In automotive design, a RR, or Rear-engine, Rear-wheel drive layout is one which places both the engine and drive wheels at the rear of the vehicle. In contrast to the RMR layout, however, the center of mass of the engine itself is actually past the rear axle. This is not to be confused with the center of mass of the whole vehicle, as an imbalance of such proportions would make it impossible to keep the front wheels on the ground.
This layout is typically chosen for a combination of several reasons. For optimal handling and to eliminate the phenomenon known as torque steer, the wheels which propel the car should not be the same ones that steer it. For optimum traction, the engine should be nearest to the driven wheels since the engine is typically the densest/heaviest component of the car. Thus, since all cars steer with the front wheels, it is better for many applications that the engine to be located in the rear—either an RR or RMR design. It is also advantageous in utility vehicles such as the VW Type 2, since the vehicle can carry a substantial amount of cargo above the engine compartment while retaining a relatively short wheelbase. Most of the other air-cooled VW types were also RR, including the Type 1 Volkswagen Beetle.
The disadvantages of the RR configuration is that placing the engine outside the wheelbase creates significant problems for handling, specifically skid recovery. When the car begins to slide on a corner, rotational inertia dictates that the added weight away from the axis of rotation (generally the steering wheels) will be more likely to maintain the spin, especially under braking. This tendency is referred to as oversteer and creates potential safety issues in racing applications as well as for ordinary drivers on wet or icy roads, although such behavior is desirable in drifting, a motorsport based on intentional oversteer.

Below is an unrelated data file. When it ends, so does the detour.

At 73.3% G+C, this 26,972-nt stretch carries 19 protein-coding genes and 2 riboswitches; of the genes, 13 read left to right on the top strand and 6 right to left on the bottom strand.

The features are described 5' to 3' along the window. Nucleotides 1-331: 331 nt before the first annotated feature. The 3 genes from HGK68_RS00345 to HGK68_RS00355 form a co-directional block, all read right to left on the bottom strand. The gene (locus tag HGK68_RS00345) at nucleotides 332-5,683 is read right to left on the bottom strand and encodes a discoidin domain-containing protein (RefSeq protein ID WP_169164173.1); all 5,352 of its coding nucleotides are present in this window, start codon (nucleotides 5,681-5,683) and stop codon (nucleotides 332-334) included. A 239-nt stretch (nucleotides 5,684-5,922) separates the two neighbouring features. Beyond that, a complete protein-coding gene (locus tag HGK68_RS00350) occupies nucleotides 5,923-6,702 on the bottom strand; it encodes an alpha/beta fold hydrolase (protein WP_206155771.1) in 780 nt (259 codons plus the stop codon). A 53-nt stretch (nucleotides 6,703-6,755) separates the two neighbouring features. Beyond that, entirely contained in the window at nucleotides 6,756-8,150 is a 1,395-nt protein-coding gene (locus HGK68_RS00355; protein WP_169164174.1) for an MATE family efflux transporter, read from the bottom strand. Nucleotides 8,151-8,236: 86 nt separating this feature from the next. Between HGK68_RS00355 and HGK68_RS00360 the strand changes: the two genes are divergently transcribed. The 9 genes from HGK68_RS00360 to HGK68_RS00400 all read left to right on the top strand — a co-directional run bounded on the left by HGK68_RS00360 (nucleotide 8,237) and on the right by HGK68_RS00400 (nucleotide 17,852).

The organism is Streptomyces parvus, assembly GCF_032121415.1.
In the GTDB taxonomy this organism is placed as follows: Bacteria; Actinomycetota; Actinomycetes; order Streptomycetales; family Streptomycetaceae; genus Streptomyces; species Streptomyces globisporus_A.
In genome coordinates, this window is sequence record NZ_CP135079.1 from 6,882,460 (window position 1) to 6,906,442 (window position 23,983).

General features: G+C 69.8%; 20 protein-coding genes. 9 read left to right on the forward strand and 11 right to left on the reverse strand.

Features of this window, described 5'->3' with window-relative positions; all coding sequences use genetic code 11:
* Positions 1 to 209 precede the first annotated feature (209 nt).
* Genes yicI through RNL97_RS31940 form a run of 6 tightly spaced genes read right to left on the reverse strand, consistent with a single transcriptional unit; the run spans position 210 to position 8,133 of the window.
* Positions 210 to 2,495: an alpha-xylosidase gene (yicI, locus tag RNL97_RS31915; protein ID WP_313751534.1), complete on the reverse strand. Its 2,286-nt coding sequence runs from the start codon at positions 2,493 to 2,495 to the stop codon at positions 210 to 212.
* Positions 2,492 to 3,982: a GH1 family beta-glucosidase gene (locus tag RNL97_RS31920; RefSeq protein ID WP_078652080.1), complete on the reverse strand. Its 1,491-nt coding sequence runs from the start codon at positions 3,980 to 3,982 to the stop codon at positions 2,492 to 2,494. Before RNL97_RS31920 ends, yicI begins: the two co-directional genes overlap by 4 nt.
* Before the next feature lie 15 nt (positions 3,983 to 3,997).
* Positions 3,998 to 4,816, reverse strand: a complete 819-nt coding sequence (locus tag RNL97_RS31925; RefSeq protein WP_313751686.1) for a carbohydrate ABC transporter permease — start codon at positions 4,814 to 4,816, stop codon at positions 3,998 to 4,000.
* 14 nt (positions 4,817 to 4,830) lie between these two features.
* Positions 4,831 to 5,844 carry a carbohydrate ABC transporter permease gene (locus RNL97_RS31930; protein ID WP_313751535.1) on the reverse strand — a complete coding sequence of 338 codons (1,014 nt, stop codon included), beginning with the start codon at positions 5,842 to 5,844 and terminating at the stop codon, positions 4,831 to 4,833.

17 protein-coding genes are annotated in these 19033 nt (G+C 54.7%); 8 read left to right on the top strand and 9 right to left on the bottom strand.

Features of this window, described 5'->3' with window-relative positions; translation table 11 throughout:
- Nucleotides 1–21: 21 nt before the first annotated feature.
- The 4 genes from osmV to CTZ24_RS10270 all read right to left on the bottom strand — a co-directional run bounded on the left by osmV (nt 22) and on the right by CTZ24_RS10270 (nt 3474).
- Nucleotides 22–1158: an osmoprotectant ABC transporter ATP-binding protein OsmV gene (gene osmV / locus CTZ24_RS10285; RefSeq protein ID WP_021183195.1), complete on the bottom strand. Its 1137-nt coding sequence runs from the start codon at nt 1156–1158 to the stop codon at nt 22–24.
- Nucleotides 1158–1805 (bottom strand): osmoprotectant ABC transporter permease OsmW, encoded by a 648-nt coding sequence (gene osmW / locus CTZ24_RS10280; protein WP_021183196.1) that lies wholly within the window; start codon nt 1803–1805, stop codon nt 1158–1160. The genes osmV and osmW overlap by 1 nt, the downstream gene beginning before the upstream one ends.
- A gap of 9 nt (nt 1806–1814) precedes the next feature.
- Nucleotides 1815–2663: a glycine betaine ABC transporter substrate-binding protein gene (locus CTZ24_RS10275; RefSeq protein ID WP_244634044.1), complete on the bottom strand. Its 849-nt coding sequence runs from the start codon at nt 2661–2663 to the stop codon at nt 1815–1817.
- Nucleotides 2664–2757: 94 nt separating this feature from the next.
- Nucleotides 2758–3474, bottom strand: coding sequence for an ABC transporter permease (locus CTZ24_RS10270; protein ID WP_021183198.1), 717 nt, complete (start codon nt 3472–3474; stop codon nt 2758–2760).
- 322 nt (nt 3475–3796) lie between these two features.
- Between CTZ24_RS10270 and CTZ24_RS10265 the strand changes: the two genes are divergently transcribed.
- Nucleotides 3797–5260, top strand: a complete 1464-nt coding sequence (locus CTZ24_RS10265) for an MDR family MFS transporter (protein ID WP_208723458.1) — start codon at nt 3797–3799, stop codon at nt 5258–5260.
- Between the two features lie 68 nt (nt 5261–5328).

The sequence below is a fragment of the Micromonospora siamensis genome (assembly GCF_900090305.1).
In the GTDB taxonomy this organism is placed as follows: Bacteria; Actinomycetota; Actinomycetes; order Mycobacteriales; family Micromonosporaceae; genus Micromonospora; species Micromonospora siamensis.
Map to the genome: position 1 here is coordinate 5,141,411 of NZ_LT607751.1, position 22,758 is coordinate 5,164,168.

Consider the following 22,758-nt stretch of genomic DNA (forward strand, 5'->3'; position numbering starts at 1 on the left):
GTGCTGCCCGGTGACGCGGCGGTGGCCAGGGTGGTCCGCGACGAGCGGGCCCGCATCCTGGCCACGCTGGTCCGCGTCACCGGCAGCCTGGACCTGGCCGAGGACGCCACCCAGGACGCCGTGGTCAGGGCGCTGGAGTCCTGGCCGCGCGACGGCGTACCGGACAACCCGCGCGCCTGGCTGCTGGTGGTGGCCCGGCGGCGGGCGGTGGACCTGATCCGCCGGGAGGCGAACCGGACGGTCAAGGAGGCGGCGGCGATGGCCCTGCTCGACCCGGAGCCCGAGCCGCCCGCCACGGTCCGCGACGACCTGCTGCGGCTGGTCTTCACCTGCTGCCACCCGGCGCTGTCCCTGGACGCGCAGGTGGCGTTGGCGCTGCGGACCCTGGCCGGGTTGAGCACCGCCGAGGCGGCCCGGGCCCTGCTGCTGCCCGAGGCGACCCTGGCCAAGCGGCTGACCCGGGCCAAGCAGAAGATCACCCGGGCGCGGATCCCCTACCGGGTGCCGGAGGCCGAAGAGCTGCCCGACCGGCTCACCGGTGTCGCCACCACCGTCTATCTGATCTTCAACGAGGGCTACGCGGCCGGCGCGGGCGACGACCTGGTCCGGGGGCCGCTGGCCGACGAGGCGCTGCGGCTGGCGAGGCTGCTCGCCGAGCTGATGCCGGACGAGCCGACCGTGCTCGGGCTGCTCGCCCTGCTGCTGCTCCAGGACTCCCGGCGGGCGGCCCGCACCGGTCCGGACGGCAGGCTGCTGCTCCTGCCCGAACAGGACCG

In addition, even though the rear wheels benefit from the additional traction the added weight of the engine gives, the front wheels still need traction in order to steer the car effectively. For this reason, an RR layout car can also be prone to understeer. Most manufacturers have abandoned the RR layout apart from Porsche who has gradually developed their design with improvements to the suspension as well as electronic aids to reduce the shortcomings of the layout to acceptable levels.
Further, problems with engine cooling are commonplace. Since the radiator is not at the front of the automobile, it does not benefit from the airflow a front-engine car would readily avail of. Special ducting must therefore be built into the body of the car to facilitate airflow to the radiator.
Porsche has continued to develop its 911 model as a rear-engined vehicle, although they have introduced multiple all-wheel drive models. Most notably, the 911 Turbo has been sold as AWD-only since the release of the 993 model. Race-oriented models such as the GT3 and twin-turbocharged GT2 remain solely RR, however.
Another manufacturer to implement the RR configuration was the De Lorean Motor Company with its DMC-12 sports car. To compensate for the uneven (35/65) weight distribution caused by the rear-mounted engine, De Lorean used rear wheels with a diameter slightly greater than the front wheels. Other than the Porsche 911, the last mass produced RR configured car, at least in Europe, is the Smart Fortwo. Before that was the Škoda 130/135/136 (produced until 1990) or the Polski Fiat 126p (produced until October 2000). More recently, the $2500 Tata Nano, the cheapest production car in the world introduced in 2008 and built in India also featured this layout.
A range of sports road cars and racing cars with the RR layout was produced by the French company Alpine. These had bodies made of composite materials and used mechanical components made by Renault. (Alpine was eventually acquired by Renault; the A610 was a Renault product that used the Alpine name.)